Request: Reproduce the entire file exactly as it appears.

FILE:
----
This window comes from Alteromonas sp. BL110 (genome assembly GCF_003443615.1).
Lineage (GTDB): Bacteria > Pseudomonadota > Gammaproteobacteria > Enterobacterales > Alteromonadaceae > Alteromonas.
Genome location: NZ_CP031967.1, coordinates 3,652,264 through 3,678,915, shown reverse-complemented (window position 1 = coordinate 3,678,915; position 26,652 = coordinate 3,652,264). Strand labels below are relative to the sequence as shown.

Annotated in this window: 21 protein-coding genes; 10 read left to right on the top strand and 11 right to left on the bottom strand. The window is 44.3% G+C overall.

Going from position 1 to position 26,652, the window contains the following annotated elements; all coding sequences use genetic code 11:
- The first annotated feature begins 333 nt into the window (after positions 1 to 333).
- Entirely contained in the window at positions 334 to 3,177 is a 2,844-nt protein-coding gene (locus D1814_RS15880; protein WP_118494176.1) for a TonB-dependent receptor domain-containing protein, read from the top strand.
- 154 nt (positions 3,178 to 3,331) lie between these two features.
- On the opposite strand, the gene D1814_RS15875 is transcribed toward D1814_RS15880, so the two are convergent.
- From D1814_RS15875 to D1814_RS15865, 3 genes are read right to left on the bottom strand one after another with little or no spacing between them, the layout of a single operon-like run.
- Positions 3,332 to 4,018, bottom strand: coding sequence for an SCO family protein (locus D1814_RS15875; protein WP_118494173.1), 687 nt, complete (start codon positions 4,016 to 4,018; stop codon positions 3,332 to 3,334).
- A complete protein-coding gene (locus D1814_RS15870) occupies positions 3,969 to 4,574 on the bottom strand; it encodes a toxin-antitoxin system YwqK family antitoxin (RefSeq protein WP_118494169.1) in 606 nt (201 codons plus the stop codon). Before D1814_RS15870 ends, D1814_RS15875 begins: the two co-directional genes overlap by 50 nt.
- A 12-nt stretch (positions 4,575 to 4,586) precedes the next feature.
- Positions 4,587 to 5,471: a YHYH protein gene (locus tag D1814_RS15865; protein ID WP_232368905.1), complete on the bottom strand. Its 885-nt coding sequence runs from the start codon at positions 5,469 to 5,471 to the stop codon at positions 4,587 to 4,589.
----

This window comes from Alteromonas sp. BL110 (genome assembly GCF_003443615.1).
Lineage (GTDB): Bacteria > Pseudomonadota > Gammaproteobacteria > Enterobacterales > Alteromonadaceae > Alteromonas.
Genome location: NZ_CP031967.1, coordinates 3,652,264 through 3,678,915, shown reverse-complemented (window position 1 = coordinate 3,678,915; position 26,652 = coordinate 3,652,264). Strand labels below are relative to the sequence as shown.

Annotated in this window: 21 protein-coding genes; 10 read left to right on the top strand and 11 right to left on the bottom strand. The window is 44.3% G+C overall.

Going from position 1 to position 26,652, the window contains the following annotated elements; all coding sequences use genetic code 11:
- The first annotated feature begins 333 nt into the window (after positions 1 to 333).
- Entirely contained in the window at positions 334 to 3,177 is a 2,844-nt protein-coding gene (locus D1814_RS15880; protein WP_118494176.1) for a TonB-dependent receptor domain-containing protein, read from the top strand.
- 154 nt (positions 3,178 to 3,331) lie between these two features.
- On the opposite strand, the gene D1814_RS15875 is transcribed toward D1814_RS15880, so the two are convergent.
- From D1814_RS15875 to D1814_RS15865, 3 genes are read right to left on the bottom strand one after another with little or no spacing between them, the layout of a single operon-like run.
- Positions 3,332 to 4,018, bottom strand: coding sequence for an SCO family protein (locus D1814_RS15875; protein WP_118494173.1), 687 nt, complete (start codon positions 4,016 to 4,018; stop codon positions 3,332 to 3,334).
- A complete protein-coding gene (locus D1814_RS15870) occupies positions 3,969 to 4,574 on the bottom strand; it encodes a toxin-antitoxin system YwqK family antitoxin (RefSeq protein WP_118494169.1) in 606 nt (201 codons plus the stop codon). Before D1814_RS15870 ends, D1814_RS15875 begins: the two co-directional genes overlap by 50 nt.
- A 12-nt stretch (positions 4,575 to 4,586) precedes the next feature.
- Positions 4,587 to 5,471: a YHYH protein gene (locus tag D1814_RS15865; protein ID WP_232368905.1), complete on the bottom strand. Its 885-nt coding sequence runs from the start codon at positions 5,469 to 5,471 to the stop codon at positions 4,587 to 4,589.